TERRY TEMPEST WILLIAMS: So, Lucy, you have seen and been with, talked to, held them, documented their stories of loss. How do we find the courage not to look away? And with what we see, how do we hold it and not fall into despair? I know Brooke and I-- I realized when we left Castle Valley, we were not OK.

And it wasn't until we came to the East Coast that I realized there's a blue sky. I hadn't seen that for three months. So what can you share with us in terms of your own personal journey with grief and seeing what you have witnessed in these Paradise and Malibu fires?

LUCY WALKER: I was so shocked by what I observed about how we were not addressing these problems, that we were not looking at the way in which the logging industry was causing these fires, that we were not looking at building codes, that we were not looking at where we're building.

In fact, we're doing more of the problems. And still, people have this, like, somehow the firefighters are going to be able to fight these fires idea. I do think that's changing. I do think in-- I began making even this film before those fires, the secret to me being in those fires where I actually begun to make the film a year before. At the time, that was the biggest ever fire in California, the Thomas Fire. And now, horrifyingly, it's number seven. So that just tells you in four years what kind of trouble we're in.

But I think the problem is coming into focus. And I think, actually, if you could ever think about perhaps a cause for optimism is that I think the smoke and these fires are taking this message that we are on fire, that this is not sustainable, and that we can't ignore it when we can't leave our houses in the most affluent places and the most happy, beautiful dream places that we have, when people are dying, when homes are burning, when people can't get insurance, when everything seems to be falling apart.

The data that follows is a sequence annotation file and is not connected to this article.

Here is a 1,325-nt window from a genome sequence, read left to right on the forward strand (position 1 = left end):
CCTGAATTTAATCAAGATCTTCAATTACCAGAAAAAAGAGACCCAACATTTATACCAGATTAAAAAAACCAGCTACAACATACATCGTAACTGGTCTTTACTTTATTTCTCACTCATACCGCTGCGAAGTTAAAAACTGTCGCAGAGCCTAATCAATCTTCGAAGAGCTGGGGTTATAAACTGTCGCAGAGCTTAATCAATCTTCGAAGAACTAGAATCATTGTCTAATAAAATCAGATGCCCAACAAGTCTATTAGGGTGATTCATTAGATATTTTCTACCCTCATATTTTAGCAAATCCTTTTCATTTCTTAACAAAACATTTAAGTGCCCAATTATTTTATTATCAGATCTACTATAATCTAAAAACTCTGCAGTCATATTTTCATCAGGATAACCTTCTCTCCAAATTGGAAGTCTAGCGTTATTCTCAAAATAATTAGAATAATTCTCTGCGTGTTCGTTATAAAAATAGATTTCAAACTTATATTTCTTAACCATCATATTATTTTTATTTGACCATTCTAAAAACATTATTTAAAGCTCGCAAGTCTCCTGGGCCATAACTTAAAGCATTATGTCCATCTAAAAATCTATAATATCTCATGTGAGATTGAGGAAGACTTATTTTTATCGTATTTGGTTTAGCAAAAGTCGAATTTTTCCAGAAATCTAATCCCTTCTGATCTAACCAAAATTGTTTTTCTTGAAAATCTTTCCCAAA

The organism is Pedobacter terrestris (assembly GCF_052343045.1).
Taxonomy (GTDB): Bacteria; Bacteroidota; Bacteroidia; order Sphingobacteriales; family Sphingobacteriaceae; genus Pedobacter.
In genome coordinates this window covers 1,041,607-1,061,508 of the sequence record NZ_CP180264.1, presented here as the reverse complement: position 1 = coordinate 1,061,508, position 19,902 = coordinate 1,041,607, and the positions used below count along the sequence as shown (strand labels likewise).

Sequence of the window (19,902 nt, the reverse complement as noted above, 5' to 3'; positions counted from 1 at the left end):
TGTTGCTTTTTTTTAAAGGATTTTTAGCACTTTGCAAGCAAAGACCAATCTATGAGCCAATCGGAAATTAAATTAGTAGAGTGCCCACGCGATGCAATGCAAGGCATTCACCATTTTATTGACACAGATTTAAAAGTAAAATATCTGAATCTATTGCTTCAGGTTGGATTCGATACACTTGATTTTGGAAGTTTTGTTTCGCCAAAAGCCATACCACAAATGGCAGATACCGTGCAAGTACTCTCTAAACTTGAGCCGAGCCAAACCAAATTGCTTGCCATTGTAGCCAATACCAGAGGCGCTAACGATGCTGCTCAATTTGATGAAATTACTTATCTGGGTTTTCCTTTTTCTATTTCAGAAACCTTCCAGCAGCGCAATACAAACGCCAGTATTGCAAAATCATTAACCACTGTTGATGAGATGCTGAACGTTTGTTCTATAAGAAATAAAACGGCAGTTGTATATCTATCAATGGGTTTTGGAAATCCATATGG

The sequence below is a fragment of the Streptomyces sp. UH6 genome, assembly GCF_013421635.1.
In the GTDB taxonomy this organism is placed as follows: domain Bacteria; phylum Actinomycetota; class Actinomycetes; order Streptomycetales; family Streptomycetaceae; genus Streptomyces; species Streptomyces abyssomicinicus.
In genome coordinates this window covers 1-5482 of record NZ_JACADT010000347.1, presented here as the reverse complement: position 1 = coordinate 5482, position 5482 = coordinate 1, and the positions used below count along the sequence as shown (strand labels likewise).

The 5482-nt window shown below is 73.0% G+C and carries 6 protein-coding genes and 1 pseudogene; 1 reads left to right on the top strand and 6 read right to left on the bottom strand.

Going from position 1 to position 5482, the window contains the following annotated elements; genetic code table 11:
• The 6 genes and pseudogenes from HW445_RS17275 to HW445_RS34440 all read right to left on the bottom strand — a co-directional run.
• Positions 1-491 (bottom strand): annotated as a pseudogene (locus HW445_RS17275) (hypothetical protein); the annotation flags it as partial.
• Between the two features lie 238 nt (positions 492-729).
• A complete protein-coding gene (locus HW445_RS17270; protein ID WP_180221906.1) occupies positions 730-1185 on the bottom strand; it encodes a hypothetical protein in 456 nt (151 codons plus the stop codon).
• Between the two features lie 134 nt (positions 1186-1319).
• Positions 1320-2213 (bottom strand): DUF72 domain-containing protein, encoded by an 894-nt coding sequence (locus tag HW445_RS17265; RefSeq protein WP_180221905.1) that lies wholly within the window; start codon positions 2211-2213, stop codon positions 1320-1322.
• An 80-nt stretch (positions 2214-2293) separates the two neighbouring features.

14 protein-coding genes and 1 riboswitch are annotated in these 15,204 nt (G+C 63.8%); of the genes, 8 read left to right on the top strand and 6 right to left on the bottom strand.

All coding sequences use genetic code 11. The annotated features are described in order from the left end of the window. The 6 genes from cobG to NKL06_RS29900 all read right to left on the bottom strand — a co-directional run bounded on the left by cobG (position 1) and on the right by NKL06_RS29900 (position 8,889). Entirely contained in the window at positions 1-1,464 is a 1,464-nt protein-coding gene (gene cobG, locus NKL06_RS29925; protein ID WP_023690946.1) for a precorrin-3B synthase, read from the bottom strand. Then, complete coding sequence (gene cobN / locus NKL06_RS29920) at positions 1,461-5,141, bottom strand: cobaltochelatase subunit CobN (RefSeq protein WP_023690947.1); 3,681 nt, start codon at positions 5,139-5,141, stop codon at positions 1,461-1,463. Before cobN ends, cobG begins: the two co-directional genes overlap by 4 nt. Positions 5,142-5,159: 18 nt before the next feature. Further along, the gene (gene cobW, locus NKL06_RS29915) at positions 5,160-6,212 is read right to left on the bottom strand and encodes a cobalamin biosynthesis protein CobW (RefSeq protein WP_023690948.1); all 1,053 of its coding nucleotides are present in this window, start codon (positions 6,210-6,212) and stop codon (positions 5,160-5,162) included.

Maybe that is going to be when we can come together, because we haven't been. And something I found that was really wonderful-- and I don't know what to do with it yet. But something that was really valuable for me personally in the experience was that I am in my bubble. I live in Venice Beach. And the point of including in the film two communities in Malibu and Paradise, rather than one, was there's a case study. It's fascinating.

I was very much inspired by Mike Davis who wrote a fantastic essay, "The Case for Letting Malibu Burn," which contrasted a poor inner city Los Angeles community and Malibu during some fires some decades ago. But it's really interesting. The same wind event in Paradise and Malibu drove the fires.

And Paradise is fairly-- it's a red hill in a blue state, a lot of guns, a lot of Trump voters. Malibu is a Democrat celebrity paradise. The median home price in Malibu-- over $2 million. In Paradise-- less than $200,000. So massive economic-- the opposite ends of the state geographically, politically, and economically. And it was fascinating for me to map the differences and the similarities in how things played out, including the rebuild plans.

And for me, it was fascinating as a urban, educated, international, Southern California, left leaning, well to do, et cetera, to be in Paradise amongst different people and people that told me that climate change was a hoax and then said, wait, are you from New York? When they didn't see me agreeing with them, they literally, suddenly-- it took that for them to realize that maybe I wasn't from around there, which I think is what they meant by, are you from New York?